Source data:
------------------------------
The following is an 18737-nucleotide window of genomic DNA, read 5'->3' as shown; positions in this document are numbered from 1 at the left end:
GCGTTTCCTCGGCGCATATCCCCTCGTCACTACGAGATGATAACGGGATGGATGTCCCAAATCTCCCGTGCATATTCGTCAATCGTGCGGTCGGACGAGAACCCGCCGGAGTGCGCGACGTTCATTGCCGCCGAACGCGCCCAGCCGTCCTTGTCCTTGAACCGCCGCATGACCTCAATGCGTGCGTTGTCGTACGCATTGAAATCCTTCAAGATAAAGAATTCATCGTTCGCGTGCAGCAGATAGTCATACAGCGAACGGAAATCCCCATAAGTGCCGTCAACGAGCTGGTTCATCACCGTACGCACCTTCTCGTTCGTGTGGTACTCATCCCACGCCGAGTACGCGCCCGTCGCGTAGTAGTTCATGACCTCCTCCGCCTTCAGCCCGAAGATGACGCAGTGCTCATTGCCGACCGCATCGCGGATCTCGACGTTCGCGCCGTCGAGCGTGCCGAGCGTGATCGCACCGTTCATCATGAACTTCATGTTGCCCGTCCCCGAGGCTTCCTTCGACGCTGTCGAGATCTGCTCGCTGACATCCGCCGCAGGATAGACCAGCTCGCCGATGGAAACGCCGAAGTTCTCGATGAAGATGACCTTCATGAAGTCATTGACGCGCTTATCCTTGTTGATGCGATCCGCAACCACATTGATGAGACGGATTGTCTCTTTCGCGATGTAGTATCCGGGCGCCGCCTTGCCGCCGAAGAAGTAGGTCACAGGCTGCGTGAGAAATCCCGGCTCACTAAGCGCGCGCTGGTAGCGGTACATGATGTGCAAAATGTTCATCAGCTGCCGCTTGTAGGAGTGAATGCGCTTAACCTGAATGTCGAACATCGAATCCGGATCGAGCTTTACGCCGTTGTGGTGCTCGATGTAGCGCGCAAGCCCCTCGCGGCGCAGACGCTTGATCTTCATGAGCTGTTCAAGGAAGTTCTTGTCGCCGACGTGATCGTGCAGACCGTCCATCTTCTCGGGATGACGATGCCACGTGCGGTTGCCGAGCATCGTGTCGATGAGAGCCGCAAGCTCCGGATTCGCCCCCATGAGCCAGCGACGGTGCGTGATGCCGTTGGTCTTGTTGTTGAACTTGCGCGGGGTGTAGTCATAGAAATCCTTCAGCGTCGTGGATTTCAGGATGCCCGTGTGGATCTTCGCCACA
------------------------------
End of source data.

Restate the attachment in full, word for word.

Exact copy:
The following is an 18737-nucleotide window of genomic DNA, read 5'->3' as shown; positions in this document are numbered from 1 at the left end:
GCGTTTCCTCGGCGCATATCCCCTCGTCACTACGAGATGATAACGGGATGGATGTCCCAAATCTCCCGTGCATATTCGTCAATCGTGCGGTCGGACGAGAACCCGCCGGAGTGCGCGACGTTCATTGCCGCCGAACGCGCCCAGCCGTCCTTGTCCTTGAACCGCCGCATGACCTCAATGCGTGCGTTGTCGTACGCATTGAAATCCTTCAAGATAAAGAATTCATCGTTCGCGTGCAGCAGATAGTCATACAGCGAACGGAAATCCCCATAAGTGCCGTCAACGAGCTGGTTCATCACCGTACGCACCTTCTCGTTCGTGTGGTACTCATCCCACGCCGAGTACGCGCCCGTCGCGTAGTAGTTCATGACCTCCTCCGCCTTCAGCCCGAAGATGACGCAGTGCTCATTGCCGACCGCATCGCGGATCTCGACGTTCGCGCCGTCGAGCGTGCCGAGCGTGATCGCACCGTTCATCATGAACTTCATGTTGCCCGTCCCCGAGGCTTCCTTCGACGCTGTCGAGATCTGCTCGCTGACATCCGCCGCAGGATAGACCAGCTCGCCGATGGAAACGCCGAAGTTCTCGATGAAGATGACCTTCATGAAGTCATTGACGCGCTTATCCTTGTTGATGCGATCCGCAACCACATTGATGAGACGGATTGTCTCTTTCGCGATGTAGTATCCGGGCGCCGCCTTGCCGCCGAAGAAGTAGGTCACAGGCTGCGTGAGAAATCCCGGCTCACTAAGCGCGCGCTGGTAGCGGTACATGATGTGCAAAATGTTCATCAGCTGCCGCTTGTAGGAGTGAATGCGCTTAACCTGAATGTCGAACATCGAATCCGGATCGAGCTTTACGCCGTTGTGGTGCTCGATGTAGCGCGCAAGCCCCTCGCGGCGCAGACGCTTGATCTTCATGAGCTGTTCAAGGAAGTTCTTGTCGCCGACGTGATCGTGCAGACCGTCCATCTTCTCGGGATGACGATGCCACGTGCGGTTGCCGAGCATCGTGTCGATGAGAGCCGCAAGCTCCGGATTCGCCCCCATGAGCCAGCGACGGTGCGTGATGCCGTTGGTCTTGTTGTTGAACTTGCGCGGGGTGTAGTCATAGAAATCCTTCAGCGTCGTGGATTTCAGGATGCCCGTGTGGATCTTCGCCACA